Please welcome our honored guest, Kathy Lynn Emerson. Kathy (aka Kaitlyn Dunnett) is the author of over fifty books written under several names. She won the Agatha Award in 2008 for best mystery nonfiction for How to Write Killer Historical Mysteries and was an Agatha Award finalist in 2014 in the best mystery short story category for “The Blessing Witch.”
Currently she writes the contemporary Liss MacCrimmon Mysteries (The Scottie Barked at Midnight) as Kaitlyn and the historical Mistress Jaffrey Mysteries (Murder in the Merchant’s Hall) as Kathy. The latter series is a spin-off from her earlier “Face Down” series and is set in Elizabethan England. Her websites are www.KathyLynnEmerson.com and www.KaitlynDunnett.com
When Ann told me this week’s theme was “Walking the Tightrope of Political Correctness,” my first thought was that political correctness is hardly a new notion. The difference is that in earlier times a wrong step off that tightrope would mean more than a nasty fall. You could end up in prison, where you might well be tortured to obtain the names of others who shared your wrongheaded beliefs. You might also end up on the scaffold, facing execution.
But, on a lighter note, the concept of political correctness in sixteenth-century England also included rules and regulations governing proper behavior. In Murder in the Merchant’s Hall, the second of my Mistress Jaffrey mysteries, Mistress Jaffrey’s husband, Rob, is a student at Christ’s College, Cambridge. Although only a small part of the novel takes place there, I wanted to make sure I got the details right. That led me to some interesting discoveries about the life of a typical scholar at Christ’s College in the 1580s.
First and foremost, Cambridge in general and Christ’s College in particular were hotbeds of Puritanism. Tolerance for other ideas was low. Standards of conduct were high. Of course that didn’t mean everyone adhered to them. In fact, the number and specificity of the rules suggests that they were flaunted with great regularity.
Here’s a sampling:
- Scholars had to wear hooded, academic gowns that were black, London brown, or some other “sad” color. Leaving off the gown resulted in a eight penny fine. In one case, eating in the Buttery wearing a cut taffeta doublet without the gown resulted in the scholar also being hauled before the provost and lectured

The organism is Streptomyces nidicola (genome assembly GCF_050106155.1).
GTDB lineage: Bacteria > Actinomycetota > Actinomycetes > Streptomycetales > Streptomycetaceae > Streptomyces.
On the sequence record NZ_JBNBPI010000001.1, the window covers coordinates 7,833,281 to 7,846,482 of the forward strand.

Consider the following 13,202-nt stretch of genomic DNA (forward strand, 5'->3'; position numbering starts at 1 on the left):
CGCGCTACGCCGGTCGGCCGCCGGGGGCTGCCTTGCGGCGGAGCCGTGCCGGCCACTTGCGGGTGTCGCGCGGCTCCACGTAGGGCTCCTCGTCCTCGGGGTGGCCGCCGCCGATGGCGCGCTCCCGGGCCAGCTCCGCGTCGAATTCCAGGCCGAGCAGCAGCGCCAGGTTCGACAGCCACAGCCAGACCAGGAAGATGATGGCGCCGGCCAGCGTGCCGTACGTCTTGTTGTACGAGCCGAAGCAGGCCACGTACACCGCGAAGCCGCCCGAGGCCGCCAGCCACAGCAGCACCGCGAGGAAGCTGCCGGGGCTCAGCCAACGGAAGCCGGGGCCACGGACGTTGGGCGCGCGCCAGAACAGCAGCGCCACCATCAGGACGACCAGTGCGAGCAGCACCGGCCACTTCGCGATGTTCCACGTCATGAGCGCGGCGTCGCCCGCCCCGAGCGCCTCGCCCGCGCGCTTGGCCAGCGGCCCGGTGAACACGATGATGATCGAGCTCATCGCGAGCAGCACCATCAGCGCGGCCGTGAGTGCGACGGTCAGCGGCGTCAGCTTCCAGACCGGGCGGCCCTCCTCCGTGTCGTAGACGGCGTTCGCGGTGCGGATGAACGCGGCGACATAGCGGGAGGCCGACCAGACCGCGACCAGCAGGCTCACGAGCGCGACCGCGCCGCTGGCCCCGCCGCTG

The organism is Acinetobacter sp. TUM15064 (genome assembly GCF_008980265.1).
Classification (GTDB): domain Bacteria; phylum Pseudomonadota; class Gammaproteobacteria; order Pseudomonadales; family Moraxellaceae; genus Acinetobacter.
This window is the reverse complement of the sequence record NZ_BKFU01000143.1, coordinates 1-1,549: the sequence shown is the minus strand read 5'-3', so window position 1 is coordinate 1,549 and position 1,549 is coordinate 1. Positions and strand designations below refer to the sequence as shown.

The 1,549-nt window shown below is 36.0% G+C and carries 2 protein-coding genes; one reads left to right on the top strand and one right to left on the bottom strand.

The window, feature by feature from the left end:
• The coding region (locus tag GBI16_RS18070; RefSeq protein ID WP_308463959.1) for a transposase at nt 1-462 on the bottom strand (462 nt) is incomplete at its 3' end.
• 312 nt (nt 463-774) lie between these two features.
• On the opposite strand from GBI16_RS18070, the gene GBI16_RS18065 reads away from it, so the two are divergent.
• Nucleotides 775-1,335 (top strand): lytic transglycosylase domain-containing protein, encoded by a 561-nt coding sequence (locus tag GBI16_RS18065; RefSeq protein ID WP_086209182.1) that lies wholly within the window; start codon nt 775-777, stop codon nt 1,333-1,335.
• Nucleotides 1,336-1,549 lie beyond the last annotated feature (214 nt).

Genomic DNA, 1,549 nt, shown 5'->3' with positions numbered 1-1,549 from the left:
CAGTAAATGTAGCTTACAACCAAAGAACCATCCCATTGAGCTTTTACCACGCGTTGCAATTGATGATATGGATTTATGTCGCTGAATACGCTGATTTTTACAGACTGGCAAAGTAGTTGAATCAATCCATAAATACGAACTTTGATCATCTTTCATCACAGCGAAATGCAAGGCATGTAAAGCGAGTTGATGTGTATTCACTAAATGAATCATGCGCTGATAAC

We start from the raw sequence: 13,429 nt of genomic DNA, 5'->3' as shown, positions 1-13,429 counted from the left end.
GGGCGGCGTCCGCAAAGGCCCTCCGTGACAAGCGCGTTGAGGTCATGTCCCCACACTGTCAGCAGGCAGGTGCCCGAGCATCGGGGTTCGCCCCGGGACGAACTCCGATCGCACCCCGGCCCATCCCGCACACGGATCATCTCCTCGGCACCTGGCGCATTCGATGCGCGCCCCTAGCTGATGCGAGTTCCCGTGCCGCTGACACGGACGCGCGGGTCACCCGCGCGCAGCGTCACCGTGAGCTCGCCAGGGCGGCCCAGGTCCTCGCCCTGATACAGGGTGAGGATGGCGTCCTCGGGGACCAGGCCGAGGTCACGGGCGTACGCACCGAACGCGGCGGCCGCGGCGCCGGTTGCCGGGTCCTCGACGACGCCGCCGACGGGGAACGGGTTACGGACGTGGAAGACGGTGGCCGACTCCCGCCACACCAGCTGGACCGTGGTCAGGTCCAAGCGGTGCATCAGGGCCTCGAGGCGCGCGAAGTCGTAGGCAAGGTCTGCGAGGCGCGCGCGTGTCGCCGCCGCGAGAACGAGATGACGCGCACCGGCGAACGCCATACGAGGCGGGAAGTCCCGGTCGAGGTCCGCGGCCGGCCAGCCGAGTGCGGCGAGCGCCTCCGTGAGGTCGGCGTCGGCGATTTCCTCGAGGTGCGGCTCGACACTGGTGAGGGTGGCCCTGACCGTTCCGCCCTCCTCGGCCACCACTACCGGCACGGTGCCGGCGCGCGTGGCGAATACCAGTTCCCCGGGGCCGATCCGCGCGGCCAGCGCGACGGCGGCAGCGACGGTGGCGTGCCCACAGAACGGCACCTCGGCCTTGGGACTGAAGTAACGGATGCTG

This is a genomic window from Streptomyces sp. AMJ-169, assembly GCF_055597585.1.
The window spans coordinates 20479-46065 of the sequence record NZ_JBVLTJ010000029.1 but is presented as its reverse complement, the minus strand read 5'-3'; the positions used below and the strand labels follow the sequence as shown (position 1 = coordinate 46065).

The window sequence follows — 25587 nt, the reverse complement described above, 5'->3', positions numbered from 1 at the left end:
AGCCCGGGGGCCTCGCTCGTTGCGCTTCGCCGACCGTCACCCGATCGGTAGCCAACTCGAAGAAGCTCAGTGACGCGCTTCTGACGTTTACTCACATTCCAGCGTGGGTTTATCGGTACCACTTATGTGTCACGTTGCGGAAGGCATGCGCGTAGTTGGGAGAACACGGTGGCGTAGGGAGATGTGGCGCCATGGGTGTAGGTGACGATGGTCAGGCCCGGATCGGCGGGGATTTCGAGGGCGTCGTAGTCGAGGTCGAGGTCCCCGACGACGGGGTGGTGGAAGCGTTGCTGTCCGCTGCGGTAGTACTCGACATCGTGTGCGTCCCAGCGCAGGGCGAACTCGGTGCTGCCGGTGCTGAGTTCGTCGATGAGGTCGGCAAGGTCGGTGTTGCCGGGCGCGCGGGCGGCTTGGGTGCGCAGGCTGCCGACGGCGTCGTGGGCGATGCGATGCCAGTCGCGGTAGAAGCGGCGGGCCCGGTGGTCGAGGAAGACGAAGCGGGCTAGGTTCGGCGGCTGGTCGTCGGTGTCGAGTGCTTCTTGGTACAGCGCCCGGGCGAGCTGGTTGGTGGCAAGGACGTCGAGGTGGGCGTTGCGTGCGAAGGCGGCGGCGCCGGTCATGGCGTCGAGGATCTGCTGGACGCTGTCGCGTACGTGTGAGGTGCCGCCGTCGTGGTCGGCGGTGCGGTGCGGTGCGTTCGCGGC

- Hair had to be polled, knotted, or rounded. Those who wore their hair long faced a four penny fine
- Scholars could speak only Latin in daily life, except in the privacy of their rooms or on holidays
- They had to attend morning prayers every day between five and six
- They had to attend at least three lectures a day, some in Latin and some in Greek
- Attending plays, other than those acted in Latin in the hall at Christmas and in the Lent term, was forbidden
- The only women permitted to enter the grounds were laundresses and, in time of sickness, nurses
- Dice, cards, and drinking parties were forbidden
- All meals were to be consumed in silence while one student read aloud from the Bible
- Each scholar had to take the Oath of Supremacy before he could receive his degree
On the bright side, scholars were permitted up to four weeks annual leave from their studies. Rob Jaffrey, my fictional creation, takes advantage of this time off to journey to London and help his wife solve a murder. A real Cambridge scholar in the 1580s, at Corpus Christi, was a bright young lad named Christopher Marlowe. He took several unauthorized holidays and the popular theory is that he, like my characters, became entangled in espionage during one of those absences from university, possibly because the Queen’s spy master, Sir Francis Walsingham, had proof of politically incorrect behavior to hold over his head.